Hello I'm trying to repair a HP V2110US laptop. I've downloaded the manual from HP , but only covers the disassembly. I need a schematic to trouble shoot the mother board. I don't have much experience with computers but can't afford the $$$$ they want for a new mother board. The problem is it does not power on. I've performed the checks I got from HP & looked for something obvious. Any help would be greatly appreciated. Thanks. ron
What experience of fault-finding electronic circuits and what test equipment do you have?
If "none" and "none" - then there isn't a lot that you can do except make sure all the connectors are connecting and that any component in a socket is very firmly in its socket. A schematic won't be a lot of help.
Working up from that, with a bit of experience and a multimeter, you can check the voltages being produced by the power supply. You may need to read the labels off the chips and look out their data sheets - that will tell you which pins are used and what voltages to expect. However, with power on, the slightest slip of a meter probe can short a couple of pins together and do a lot of damage to the electronics... Again, a schematic isn't really necessary.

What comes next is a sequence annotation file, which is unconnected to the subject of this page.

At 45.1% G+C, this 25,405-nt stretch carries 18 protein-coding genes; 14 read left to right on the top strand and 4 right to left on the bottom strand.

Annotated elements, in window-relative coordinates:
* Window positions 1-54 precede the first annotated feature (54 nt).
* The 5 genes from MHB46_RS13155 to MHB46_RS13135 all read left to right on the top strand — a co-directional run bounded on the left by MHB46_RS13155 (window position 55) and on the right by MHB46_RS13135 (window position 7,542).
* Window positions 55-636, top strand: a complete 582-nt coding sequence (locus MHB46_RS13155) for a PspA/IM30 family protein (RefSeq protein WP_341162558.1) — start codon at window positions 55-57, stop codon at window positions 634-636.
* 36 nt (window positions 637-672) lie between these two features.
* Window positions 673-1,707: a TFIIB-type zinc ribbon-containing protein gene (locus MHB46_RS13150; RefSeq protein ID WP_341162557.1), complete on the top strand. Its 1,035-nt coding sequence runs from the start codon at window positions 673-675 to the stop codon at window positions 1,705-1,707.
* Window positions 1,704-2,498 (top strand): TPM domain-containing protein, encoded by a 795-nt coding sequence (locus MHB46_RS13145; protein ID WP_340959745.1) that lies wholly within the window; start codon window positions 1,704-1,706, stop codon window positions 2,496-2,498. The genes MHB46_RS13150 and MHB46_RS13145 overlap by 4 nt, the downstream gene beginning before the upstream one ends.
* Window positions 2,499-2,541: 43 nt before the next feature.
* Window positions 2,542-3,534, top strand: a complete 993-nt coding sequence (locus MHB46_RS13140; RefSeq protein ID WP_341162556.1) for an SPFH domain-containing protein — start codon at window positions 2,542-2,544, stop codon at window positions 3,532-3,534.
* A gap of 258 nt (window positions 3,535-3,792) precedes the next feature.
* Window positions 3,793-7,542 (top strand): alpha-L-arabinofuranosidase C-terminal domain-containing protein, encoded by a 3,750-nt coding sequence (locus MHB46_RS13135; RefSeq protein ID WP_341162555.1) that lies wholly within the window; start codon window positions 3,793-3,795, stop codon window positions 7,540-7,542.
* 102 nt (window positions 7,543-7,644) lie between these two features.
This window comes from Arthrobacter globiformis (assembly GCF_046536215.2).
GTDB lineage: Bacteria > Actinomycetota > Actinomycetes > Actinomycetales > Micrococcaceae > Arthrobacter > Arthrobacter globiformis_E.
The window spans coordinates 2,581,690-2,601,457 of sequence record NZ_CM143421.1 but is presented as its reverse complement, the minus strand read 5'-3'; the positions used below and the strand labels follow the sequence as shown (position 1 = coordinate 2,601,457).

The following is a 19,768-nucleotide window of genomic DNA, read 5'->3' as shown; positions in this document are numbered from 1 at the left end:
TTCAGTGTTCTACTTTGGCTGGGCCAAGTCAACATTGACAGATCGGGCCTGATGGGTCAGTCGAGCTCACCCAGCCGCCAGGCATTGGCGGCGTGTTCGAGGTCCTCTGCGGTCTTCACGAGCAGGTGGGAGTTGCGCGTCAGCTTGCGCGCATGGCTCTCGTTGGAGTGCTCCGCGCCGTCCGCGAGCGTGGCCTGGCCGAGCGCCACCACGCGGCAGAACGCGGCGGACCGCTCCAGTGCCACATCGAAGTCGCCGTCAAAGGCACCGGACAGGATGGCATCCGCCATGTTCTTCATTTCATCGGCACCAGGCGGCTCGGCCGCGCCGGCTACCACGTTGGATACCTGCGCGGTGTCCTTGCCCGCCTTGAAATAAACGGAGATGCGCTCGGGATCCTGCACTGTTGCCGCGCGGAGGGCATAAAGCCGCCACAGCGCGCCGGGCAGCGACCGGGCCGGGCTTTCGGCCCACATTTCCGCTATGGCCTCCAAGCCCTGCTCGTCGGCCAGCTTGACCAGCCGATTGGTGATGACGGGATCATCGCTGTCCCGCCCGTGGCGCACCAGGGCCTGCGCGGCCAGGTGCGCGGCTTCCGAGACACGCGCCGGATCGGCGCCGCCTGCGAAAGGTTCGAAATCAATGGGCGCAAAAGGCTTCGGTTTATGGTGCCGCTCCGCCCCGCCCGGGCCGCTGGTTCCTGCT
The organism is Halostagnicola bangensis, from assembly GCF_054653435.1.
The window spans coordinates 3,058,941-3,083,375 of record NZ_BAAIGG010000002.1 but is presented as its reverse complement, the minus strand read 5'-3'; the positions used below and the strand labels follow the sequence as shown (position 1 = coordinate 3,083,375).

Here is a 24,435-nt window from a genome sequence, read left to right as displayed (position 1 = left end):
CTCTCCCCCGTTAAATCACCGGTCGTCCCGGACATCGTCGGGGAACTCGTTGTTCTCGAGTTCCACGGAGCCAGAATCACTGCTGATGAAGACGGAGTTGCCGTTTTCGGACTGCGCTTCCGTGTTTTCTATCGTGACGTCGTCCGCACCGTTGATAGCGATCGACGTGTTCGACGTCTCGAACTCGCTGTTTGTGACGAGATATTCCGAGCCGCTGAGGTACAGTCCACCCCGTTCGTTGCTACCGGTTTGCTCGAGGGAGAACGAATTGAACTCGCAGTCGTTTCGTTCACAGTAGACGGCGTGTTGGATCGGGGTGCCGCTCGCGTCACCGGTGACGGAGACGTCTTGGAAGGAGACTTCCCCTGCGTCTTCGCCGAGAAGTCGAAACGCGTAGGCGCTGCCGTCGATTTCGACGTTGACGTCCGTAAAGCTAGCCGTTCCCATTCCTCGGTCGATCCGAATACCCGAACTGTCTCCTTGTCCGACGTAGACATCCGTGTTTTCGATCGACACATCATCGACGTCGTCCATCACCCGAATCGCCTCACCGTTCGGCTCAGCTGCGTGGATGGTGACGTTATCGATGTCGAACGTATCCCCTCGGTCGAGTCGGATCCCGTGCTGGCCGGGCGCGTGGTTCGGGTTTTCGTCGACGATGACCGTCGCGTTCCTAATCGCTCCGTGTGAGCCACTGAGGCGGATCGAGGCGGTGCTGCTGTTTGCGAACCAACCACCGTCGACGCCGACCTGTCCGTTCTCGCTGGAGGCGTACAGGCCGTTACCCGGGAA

Hopefully it is just a power supply problem - although complicated enough, it is one of the simplest bit of a computer. These are often discrete units and not built into the mobo - so may not be that expensive to replace. Again, a schematic of it is not that essential - there is often only a couple of key components and they will often have data sheets and application notes.
Working on further from that, you need a logic probe and to start looking for clocks and reset signals - which can be used to identify something as "trivial" as a clock generator going faulty.
Then you start entering the World of in-circuit emulators, logic state analysers and the like. But, if you know how to use that lot, your time is probably much too valuable to be spent fault-finding on a laptop...
I worked on a Compaq laptop that wouldn't power up. It turned out to be the input jack for the power supply was basically ripped off the motherboard because they had to "jiggle the cord to make it come on". What I did was solder a wire from the + of the jack to the + of the motherboard and a wire from the - of the jack to the - of the motherboard with justenough length on each so that hopefully if they "jiggled" it it would offer enough strain relief so the solder joint wouldn't break again.